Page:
This is the fourth book in the Cormoran Strike series, and if you enjoyed the previous three books, I’m guessing you’ll also like this one. At the end of the day, you probably don’t need me to sell this book to you, but it doesn’t disappoint, given all that came before.
Lethal White picks up almost immediately after Career of Evil, which ended with Robin marrying her piece of shit boyfriend, Matthew. So we get to spend a good bit of time seeing how that plays out. Strike’s newfound fame from catching the Shackleford Ripper has brought in a lot of work to the agency. One such case comes by way of a government minister, who is being blackmailed by the son of a former employee. But the whole novel kicks off with a young man named Billy who claims to have seen a young girl strangled when he was a child. He wants Strike to uncover the truth of his memory.
This book, like the three before it, are pretty heavy on plot. A lot happens, here, and in six months I won’t remember any of the details. Having just read it, I can’t really tell you anything about the other three novels in the series. I know the first was about…a model or something? Maybe she killed herself. I don’t remember anything about the second one. The third was about a ripper case, but I only remember that because they kept talking about the “Shackleford Ripper”.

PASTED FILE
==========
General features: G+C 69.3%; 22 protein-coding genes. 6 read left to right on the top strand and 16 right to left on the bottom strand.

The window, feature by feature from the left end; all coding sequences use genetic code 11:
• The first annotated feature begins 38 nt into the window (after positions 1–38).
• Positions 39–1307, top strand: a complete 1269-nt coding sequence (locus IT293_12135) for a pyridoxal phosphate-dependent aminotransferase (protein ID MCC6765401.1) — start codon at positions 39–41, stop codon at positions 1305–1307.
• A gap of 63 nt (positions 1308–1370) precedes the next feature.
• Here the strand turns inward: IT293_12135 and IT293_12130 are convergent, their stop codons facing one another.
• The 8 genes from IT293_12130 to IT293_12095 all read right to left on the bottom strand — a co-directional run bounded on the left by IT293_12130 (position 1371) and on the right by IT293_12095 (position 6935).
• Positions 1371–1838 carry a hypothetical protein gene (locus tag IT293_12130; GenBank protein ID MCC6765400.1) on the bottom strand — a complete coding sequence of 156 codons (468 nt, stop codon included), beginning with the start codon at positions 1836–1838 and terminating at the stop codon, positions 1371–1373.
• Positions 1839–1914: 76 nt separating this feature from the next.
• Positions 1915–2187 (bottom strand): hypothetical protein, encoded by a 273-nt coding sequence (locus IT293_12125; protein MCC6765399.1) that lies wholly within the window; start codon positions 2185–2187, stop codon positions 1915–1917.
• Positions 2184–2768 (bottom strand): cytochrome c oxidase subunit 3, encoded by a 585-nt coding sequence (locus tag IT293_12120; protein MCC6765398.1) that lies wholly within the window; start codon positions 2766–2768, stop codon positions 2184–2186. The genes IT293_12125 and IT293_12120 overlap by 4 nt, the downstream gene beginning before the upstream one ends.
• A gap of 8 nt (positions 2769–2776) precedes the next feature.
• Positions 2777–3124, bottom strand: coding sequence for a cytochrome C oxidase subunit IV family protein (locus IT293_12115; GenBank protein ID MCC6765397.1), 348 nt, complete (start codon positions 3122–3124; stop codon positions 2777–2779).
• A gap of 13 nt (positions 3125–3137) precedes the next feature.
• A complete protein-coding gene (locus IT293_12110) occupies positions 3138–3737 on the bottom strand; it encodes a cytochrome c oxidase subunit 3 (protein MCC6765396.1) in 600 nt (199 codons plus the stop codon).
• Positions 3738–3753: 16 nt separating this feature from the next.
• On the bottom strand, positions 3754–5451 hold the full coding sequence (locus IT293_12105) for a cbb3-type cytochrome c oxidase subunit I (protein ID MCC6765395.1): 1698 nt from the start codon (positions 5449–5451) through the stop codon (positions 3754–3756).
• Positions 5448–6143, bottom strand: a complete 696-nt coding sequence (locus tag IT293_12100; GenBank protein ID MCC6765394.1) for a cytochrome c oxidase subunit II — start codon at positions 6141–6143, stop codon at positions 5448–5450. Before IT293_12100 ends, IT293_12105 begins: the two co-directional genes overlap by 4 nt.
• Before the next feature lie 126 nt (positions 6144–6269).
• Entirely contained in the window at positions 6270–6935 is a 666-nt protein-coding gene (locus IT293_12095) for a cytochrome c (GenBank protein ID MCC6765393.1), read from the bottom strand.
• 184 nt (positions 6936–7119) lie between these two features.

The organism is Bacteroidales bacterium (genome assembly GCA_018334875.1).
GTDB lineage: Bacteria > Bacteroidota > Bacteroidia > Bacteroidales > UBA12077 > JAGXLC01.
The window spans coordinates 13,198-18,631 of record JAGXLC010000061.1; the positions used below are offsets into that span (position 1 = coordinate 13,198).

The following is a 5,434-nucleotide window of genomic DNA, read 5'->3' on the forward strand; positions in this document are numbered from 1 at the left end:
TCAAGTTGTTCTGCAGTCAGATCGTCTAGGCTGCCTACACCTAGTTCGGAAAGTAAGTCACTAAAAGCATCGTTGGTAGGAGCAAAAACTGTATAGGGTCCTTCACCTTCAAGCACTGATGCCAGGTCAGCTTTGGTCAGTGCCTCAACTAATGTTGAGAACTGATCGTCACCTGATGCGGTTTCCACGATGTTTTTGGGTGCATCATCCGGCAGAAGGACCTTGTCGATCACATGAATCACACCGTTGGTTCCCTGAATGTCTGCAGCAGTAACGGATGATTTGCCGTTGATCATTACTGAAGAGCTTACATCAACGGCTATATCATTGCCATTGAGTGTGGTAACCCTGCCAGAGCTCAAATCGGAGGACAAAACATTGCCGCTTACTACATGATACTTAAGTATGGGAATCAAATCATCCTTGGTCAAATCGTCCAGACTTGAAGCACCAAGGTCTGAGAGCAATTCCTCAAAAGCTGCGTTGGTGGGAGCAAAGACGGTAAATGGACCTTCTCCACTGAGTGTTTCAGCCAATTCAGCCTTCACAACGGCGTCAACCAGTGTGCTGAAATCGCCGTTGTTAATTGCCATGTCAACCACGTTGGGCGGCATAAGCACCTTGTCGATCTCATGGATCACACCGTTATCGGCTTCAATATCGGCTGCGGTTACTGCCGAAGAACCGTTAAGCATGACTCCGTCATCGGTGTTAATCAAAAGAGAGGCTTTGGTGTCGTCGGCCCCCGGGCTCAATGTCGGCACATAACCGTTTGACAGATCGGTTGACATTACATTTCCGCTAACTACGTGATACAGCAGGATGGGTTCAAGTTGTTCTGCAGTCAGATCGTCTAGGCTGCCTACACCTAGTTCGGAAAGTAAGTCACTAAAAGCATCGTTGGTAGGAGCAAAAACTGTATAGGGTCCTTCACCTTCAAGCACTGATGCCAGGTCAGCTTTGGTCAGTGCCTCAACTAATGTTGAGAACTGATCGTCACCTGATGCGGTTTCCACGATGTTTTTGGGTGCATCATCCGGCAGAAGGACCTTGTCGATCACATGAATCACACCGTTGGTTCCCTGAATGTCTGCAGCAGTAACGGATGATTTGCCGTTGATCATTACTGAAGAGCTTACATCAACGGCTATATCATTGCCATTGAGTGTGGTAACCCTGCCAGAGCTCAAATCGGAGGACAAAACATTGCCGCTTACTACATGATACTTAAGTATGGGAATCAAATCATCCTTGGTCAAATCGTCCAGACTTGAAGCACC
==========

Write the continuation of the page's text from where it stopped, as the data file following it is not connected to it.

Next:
But I think this is a short-coming of mine, not the book. I just don’t really retain those kinds of details about books.
This was written by JK Rowling, though. The characters are what make these books. I really like them, and they feel like fully fleshed out people. Both Robin and Strike have rich internal lives that they often don’t share with others. It’s such a small detail in characterization, but important for establishing the unique reality that everyone inhabits. Rowling is incredibly adept at giving life to her characters, and, four books into this series, I feel as comfortable here as I did in the Harry Potter books. Even though this universe isn’t as developed or detailed, and is more firmly rooted in reality, Cormoran and Robin are both great characters.
It took me longer to read this book than it probably should have, but I knew I that I’m not going to get another Rowling book for a couple years, so I didn’t want it to end. If that isn’t the mark of a pretty awesome book, I don’t know what is.